This was a rare opportunity where after main engine cutoff, the shuttle and its tank entered sunlight before full daylight was visible to this guy on the ground in Britain. It's always possible to spot the shuttle on the first orbit at some point on the ground, it just may not always be easy to get to that spot. One way to tell where you can see the shuttle just after launch is to look at the orbit path of the space station when it passes right over Cape Canaveral; the shuttle will launch when the northern track of ISS's orbital plane goes right over the cape, so it will follow that path for the first orbit and anyone positioned near that line can see it if the time is right around early morning or evening when it goes overhead (so that the shuttle is in direct sunlight but you on the ground are not). I don't have a way of projecting a 2D map of the track, but here's a 3D projection so you can see where the shuttle would go after main engine cutoff. Anyone within the red circle could see it as it passes over:
i319.photobucket.com...



posted on Sep, 5 2009 @ 09:58 PM
link   
reply to post by ngchunter
 

Time exposure. 5:00 AM. Oops. Well, at least I did add the "unlikely" to soften the "impossible".

I'm surprised that the color of the external tank was discernible from 100+ miles below but it was in full sunlight up there.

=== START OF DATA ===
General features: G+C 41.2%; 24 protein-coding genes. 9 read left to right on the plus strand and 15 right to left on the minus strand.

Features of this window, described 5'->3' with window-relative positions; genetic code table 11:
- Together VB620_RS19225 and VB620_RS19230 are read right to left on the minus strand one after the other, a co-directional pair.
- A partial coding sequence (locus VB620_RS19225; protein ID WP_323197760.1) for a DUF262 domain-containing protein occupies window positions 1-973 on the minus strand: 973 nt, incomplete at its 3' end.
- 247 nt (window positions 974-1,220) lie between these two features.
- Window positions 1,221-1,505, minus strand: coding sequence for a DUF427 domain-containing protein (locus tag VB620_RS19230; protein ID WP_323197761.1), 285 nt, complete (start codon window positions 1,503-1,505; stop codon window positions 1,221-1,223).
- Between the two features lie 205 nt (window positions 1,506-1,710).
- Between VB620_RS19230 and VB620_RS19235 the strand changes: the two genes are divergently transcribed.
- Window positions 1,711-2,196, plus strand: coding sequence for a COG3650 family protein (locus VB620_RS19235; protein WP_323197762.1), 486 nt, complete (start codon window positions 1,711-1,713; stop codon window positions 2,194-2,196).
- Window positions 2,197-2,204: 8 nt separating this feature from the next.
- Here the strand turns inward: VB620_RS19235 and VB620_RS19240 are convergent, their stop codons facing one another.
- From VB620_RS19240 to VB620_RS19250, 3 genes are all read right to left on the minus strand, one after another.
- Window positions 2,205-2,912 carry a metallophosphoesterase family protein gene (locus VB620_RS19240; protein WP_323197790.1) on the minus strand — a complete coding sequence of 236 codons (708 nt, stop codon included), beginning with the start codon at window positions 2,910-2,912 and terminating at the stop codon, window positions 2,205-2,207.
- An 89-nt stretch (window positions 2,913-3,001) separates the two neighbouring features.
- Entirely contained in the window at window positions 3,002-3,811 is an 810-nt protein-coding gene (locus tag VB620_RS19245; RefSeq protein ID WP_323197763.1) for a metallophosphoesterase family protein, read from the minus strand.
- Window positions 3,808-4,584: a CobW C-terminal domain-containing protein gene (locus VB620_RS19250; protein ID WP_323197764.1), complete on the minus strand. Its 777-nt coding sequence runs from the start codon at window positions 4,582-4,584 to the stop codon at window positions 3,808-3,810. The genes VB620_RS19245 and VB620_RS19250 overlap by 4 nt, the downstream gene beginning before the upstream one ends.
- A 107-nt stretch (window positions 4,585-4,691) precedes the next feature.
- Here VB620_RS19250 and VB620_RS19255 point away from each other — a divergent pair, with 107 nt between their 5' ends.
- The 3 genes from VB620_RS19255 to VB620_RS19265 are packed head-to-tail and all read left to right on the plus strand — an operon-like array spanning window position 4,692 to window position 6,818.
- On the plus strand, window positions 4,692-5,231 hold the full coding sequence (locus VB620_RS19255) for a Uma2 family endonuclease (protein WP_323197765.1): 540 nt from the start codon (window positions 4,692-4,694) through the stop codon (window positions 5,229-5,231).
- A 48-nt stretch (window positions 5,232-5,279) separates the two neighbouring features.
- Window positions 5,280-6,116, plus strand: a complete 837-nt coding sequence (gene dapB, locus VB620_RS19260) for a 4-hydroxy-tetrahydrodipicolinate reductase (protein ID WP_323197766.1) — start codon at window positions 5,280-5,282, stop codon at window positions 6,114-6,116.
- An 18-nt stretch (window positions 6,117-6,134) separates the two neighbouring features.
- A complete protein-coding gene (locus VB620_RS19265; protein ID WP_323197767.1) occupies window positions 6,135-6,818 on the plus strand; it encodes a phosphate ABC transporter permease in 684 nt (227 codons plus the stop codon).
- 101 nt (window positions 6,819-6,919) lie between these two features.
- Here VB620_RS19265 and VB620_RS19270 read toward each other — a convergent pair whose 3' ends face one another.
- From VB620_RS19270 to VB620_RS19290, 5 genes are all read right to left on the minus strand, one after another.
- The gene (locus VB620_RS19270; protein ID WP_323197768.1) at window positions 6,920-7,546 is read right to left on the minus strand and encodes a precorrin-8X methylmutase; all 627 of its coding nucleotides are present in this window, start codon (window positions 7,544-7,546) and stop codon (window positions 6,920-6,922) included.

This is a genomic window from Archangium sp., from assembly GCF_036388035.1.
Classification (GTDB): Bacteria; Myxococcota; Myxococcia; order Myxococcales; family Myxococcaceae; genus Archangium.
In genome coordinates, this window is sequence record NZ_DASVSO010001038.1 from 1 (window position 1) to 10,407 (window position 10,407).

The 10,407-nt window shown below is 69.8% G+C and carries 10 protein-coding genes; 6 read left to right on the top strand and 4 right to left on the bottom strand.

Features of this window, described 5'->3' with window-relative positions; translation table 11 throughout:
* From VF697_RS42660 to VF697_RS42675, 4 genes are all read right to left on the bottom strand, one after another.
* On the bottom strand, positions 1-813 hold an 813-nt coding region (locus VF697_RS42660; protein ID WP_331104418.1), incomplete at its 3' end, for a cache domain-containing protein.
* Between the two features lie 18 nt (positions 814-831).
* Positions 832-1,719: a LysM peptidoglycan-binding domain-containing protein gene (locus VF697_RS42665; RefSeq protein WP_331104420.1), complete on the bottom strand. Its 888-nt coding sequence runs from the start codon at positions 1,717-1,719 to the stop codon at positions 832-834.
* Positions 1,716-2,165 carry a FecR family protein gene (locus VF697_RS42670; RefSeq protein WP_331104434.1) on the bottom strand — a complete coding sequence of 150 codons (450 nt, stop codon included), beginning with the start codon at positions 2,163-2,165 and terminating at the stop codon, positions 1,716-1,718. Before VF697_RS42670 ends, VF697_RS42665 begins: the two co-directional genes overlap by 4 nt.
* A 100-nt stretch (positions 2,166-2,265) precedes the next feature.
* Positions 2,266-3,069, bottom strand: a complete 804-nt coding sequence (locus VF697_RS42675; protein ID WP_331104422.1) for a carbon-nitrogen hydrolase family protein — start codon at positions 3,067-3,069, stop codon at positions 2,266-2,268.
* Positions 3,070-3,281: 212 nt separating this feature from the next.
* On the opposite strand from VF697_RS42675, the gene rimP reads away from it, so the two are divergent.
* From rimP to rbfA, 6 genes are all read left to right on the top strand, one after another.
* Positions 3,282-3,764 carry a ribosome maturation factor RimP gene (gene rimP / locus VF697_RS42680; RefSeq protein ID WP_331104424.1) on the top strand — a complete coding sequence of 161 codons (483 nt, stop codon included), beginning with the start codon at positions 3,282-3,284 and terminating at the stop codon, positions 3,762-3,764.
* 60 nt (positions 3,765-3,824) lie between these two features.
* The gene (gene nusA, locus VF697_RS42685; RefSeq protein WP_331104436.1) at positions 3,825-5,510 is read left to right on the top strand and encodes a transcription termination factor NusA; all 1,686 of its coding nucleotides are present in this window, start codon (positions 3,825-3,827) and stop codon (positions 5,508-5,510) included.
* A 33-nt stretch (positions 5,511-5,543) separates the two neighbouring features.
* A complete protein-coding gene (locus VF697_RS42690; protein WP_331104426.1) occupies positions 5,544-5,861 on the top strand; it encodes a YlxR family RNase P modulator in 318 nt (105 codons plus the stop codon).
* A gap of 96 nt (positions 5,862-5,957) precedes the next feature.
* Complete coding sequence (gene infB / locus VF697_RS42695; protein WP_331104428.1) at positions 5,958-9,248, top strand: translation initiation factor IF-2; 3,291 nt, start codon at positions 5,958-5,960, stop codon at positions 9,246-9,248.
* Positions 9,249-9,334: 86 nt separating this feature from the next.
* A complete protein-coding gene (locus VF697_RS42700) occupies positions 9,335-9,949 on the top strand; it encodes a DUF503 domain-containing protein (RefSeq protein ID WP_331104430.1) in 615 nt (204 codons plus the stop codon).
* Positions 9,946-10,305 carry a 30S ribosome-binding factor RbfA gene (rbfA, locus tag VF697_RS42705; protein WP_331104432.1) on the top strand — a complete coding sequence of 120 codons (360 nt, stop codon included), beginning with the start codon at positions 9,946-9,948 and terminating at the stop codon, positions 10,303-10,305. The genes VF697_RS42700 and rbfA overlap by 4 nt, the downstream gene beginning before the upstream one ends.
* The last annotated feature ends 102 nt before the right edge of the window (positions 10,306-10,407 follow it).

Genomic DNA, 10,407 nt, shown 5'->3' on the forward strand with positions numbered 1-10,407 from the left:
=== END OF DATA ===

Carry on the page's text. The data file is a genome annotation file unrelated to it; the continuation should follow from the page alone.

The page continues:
posted on Sep, 5 2009 @ 10:16 PM
link   
Maybe it is shuttles fuel tank which was burning up as it re entered the atmosphere. Because, at MECO, generally the shuttle would be near canada, and when it is over england, it could be the empty fuel tank re entering the atmopshere.



posted on Sep, 5 2009 @ 10:16 PM
link   
Double post. Sorry for the disturbance.


[edit on September 5th, 2009 by peacejet]



posted on Sep, 5 2009 @ 10:34 PM
link   
reply to post by peacejet
 

The tank ends up in the Indian Ocean so I think it re-enters after it passes over Europe.



posted on Sep, 5 2009 @ 10:51 PM
link   
I think you guys forget this is a rocket not a jet engine. There is smoke left in its path and a large orange glow from the flames.






link to more photos



posted on Sep, 5 2009 @ 10:53 PM
link   
reply to post by JBA2848
 

The engines were shut down 12 minutes and 3000 miles before it got to England.



posted on Sep, 5 2009 @ 10:56 PM
link   
reply to post by Phage
 


I don't think you can see it from england. You might see the shuttle as a white light the way it looked here in Florida after shut down of the engines.



posted on Sep, 6 2009 @ 04:27 PM
link   
reply to post by JBA2848
 


It would basically look the same way it does during any other "satellite pass" of the shuttle provided the conditions are right, which they were. The only differences would be the fact that the shuttle's external tank is still nearby and hasn't burned up yet, and the shuttle hasn't yet reached apoapsis, so it's still a little bit lower than it would normally be when its orbit is circularized.



new topics

top topics



 
5
<<   2 >>

log in

join